On January 13, 1976, with a record of 26-0-1, Hagler experienced the first loss of his career, failing to earn the decision in a 10-round bout with Bobby "Boogaloo" Watts. He lost a second time two fights later, again by decision after 10 rounds, to Willie "The Worm" Monroe. Hagler later avenged both losses by beating Monroe twice in 1977 and knocking out Watts in two rounds in 1980. He would not lose again until the final bout of his career ten years later.

Finally, on November 30, 1979, Hagler entered the ring with a record of 46-2-1 to face Vito Antuofermo for his first shot at the world middleweight title. The fight went 15 rounds, and, much to Hagler's consternation, the bout was called a draw, thus Antuofermo retained his title. Eleven months later, after four more wins, Hagler got his second shot at the title, facing England's Alan Minter, who had taken the title from Antuofermo. Hagler pounded Minter during the first round, opening cuts around the boxer's left eye. By the third round Minter was bleeding profusely, forcing the referee to call the fight. Hagler had his first world middleweight title.

In his next seven bouts, Hagler defended his title via three TKOs and four KOs. Despite his dominating presence in the ring, Hagler, who legally added "Marvelous" to his name in 1982, felt as though he wasn't getting the respect, or the big prize fights, he deserved. That changed in November of 1983 when former lightweight and welterweight champion Roberto Duran resurrected his boxing career to challenge Hagler for the middleweight title. The fight itself, much hyped by the media, was itself anti-climactic. Duran, known as an aggressive boxer, worked conservatively against Hagler, throwing the champion off his game plan. Only by forcing the action in the final rounds was Hagler able to retain his title by a narrow margin on points after the full 15 rounds.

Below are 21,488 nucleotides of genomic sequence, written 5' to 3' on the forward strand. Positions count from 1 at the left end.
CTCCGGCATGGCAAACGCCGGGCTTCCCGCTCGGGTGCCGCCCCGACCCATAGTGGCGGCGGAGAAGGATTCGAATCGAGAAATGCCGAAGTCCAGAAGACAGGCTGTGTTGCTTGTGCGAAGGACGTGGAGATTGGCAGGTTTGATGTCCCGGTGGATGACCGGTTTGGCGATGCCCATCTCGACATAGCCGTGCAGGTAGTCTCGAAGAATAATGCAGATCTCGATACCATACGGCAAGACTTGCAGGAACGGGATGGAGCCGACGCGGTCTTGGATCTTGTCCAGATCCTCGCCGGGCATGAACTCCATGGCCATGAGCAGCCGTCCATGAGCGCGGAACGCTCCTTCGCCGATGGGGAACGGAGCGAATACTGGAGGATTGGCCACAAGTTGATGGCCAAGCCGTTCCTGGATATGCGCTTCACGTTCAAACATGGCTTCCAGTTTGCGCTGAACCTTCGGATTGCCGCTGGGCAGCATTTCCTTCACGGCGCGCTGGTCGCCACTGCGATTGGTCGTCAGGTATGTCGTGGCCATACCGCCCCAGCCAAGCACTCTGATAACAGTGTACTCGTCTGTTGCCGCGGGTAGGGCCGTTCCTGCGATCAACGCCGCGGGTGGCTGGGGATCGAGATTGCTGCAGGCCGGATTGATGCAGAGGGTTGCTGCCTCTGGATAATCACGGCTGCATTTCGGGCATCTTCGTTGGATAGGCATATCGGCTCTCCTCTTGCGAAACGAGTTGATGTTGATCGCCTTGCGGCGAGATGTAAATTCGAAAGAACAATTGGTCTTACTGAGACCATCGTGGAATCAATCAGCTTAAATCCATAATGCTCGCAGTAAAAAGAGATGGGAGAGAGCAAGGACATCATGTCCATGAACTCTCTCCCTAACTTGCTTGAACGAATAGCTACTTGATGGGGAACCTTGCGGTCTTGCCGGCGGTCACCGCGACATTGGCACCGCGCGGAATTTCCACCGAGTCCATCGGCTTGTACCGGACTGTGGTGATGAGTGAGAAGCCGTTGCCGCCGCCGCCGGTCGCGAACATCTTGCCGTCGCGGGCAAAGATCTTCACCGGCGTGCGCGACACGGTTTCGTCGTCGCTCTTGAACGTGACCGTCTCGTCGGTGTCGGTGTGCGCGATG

Hagler defended his title twice in 1984, knocking out both opponents. His next big fight came on April 15, 1985, when he took on challenger Thomas Hearns, a big name fighter with big-fight experience. Known for his powerful right hand, boxing analysts touted this as the bout that would prove Hagler's worth. The fight, thought by many to be one of the greatest bouts in boxing history, went three rounds. At the bell Hagler attacked with vengeance. Disregarding any boxing technique and defensive strategy, the two pummeled each other throughout the first round. Hearns had a longer reach, but Hagler was stronger. Because Hagler was willing to trade punches, he forced Hearns in close where he could reach him.